Calothamnus

Calothamnus species

Synonyms -

Family: Myrtaceae

Names:

Summary:

Evergreen shrubs or small trees and commonly referred to as "One-sided bottlebrushes" because many species have toothbrush like flower heads. The leaves are usually crowded, slender and circular in cross section.

Description:

Cotyledons:

Two.

First leaves:

Leaves:

Usually crowded, often long and circular in cross section
Stipules - None or tiny.
Petiole -
Blade - Simple, dotted with oil glands, smooth edges, often leathery.

Stems:

Flower head:

Often has a toothbrush like inflorescence. Small cluster or dense spike, often on one side of the stem and never terminal. No bracts.

Flowers:

Usually red. Radially symmetrical. Stalkless. Floral tube is cup shaped. Anthers mature and shed pollen before the ovary of the same flower is receptive to ensure cross pollination.
Ovary - Inferior or almost so. Nearly always 3 celled with 4-many ovules per cell
Style - Simple, terminal, very slender.
Stigma - Small, head like.
Sepals - Triangular, connected to the floral tube. 4-5 free and usually green and leafy with papery edges.
Petals - 4 or 5, free, clawed, overlapping, longer than the sepals and usually thin and membranous. They usually fall off before the anthers mature.
Stamens - 5 - many in 4-5 bundles opposite the petals, usually red and > 15 mm long. Much longer than the petals. Free filaments arise near the top of each bundle
Anthers - 2 elongated, parallel cells that shed pollen by a lengthwise slit. Erect and attached by the base.

Fruit:

Dry, woody capsule, 3 valved, often crowned by woody sepals. Seed released through slits at the top (midway between partitions) when ripe.

Seeds:

Tiny.

Roots:

Taproot with many laterals.

Key Characters:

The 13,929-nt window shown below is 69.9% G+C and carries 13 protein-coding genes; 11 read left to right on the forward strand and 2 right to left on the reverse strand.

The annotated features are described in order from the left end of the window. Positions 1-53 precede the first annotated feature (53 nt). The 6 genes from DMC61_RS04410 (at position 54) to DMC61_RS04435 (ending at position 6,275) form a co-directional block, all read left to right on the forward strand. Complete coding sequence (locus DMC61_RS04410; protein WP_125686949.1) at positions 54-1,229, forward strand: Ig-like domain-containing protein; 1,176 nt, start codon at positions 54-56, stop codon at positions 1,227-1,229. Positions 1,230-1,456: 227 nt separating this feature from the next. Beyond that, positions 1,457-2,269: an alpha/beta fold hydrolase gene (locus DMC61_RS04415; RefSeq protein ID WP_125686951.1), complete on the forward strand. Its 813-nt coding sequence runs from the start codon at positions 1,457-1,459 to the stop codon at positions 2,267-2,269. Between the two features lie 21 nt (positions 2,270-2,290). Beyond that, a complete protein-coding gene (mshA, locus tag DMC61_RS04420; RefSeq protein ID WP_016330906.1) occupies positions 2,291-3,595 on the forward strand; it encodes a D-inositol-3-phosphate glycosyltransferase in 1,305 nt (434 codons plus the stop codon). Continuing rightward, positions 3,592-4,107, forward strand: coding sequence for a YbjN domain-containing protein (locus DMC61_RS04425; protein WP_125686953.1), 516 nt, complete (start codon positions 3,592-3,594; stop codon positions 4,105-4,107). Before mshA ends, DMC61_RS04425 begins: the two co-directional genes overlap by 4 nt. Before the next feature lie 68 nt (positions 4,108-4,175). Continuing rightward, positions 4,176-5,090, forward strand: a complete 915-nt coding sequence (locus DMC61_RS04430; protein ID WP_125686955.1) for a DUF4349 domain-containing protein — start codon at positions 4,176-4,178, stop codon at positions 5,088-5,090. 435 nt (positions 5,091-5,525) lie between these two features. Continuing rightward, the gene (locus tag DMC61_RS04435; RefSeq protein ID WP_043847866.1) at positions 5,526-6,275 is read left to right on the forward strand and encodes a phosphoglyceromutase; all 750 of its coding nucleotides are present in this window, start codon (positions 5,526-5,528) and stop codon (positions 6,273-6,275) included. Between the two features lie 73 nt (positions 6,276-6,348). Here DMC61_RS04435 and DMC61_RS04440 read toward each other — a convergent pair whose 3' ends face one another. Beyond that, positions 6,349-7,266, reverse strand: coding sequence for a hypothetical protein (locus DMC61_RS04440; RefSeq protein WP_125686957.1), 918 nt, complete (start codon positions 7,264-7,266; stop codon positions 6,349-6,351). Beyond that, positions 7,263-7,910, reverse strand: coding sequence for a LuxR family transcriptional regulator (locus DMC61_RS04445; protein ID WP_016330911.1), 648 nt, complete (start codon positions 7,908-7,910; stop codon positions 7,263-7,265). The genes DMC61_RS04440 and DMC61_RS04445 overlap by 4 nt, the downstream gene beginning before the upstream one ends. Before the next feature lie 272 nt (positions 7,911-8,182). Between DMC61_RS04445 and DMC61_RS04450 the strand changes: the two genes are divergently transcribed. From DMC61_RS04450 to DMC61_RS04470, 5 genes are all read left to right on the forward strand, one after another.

Trees or shrubs
Leaves with aromatic oils.
Flowers actinomorphic (radially symmetrical)
Floral tube well developed.
Sepals 4-5, connected to the floral tube.
4-5 Petals free.
Ovary inferior or half inferior.
Ovules 4-many per cell.
Stamens in bundles of 4 or rarely 5, usually red, >15 mm long and/or at least 4 times longer than the petals.
Anthers erect, attached by the base, opening by a longitudinal slit
Fruit dehiscent, 3 valved or rarely 2 valved capsule
Adapted from B.L. Rye.

Biology:

Life cycle:

Perennial.

Physiology:

Reproduction:

By seed.

Flowering times:

Seed Biology and Germination:

Vegetative Propagules:

Hybrids:

None.

Allelopathy:

Population Dynamics and Dispersal:

Spread by seed.

Origin and History:

All species native to south western Australia.

Distribution:

ACT, NSW, NT, QLD, SA, TAS, VIC, WA as ornamental plantings.

Habitats:

Climate:

Temperate.

Soil:

Plant Associations:

Significance:

Beneficial:

Ornamental, shelter.

Detrimental:

Some species have the potential to become environmental weeds.

Toxicity:

Not recorded as toxic.

Legislation:

The Wildlife Conservation Act prohibits removal of native plants from the wild in their native range on government land.

Management and Control:

Manual removal is usually effective.

Thresholds:

Eradication strategies:

Burning followed by bull dosing or chaining is usually the most cost effective for large stands.
Individual trees can be sawn off close to ground level and the stump painted immediately with Access. Basal bark spraying with Access® in diesel is effective. Saplings can be sprayed overall with Garlon, Grazon or glyphosate.

Herbicide resistance:

None reported.

Biological Control:

Unlikely because it is an Australian native species.

Related plants:

One-sided Bottlebrush (Calothamnus validus) - Weedy and has escaped from plantings.
Calothamnus quadrifidus - Weedy and has escaped from plantings.
Agonis spp.
Beaufortia spp.
Callistemon spp.
Calytrix spp.
Chamelaucium spp.
Calothamnus spp.
Darwinia spp.
Eucalyptus spp.
Kunzea spp.
Leptospermum spp.
Melaleuca spp.
Verticordia spp.

Plants of similar appearance:

References:

Auld, B.A. and Medd R.W. (1992). Weeds. An illustrated botanical guide to the weeds of Australia. (Inkata Press, Melbourne).

Black, J.M. (1965). Flora of South Australia. (Government Printer, Adelaide, South Australia).

Bodkin, F. (1986). Encyclopaedia Botanica. (Angus and Robertson, Australia).

Everist, S.L. (1974). Poisonous Plants of Australia. (Angus and Robertson, Sydney).

Lamp, C. and Collet, F. (1990). A Field Guide to Weeds in Australia. (Inkata Press, Melbourne).

Marchant et al (1987). Flora of the Perth Region. (Western Australian Herbarium, Department of Agriculture, Western Australia). P387-390. Diagrams.

Parsons, W.T. and Cuthbertson, E.G. (1992) Noxious weeds of Australia. (Inkata Press, Melbourne).

Acknowledgments:

Collated by HerbiGuide. Phone 08 98444064 or www.herbiguide.com.au for more information for more information.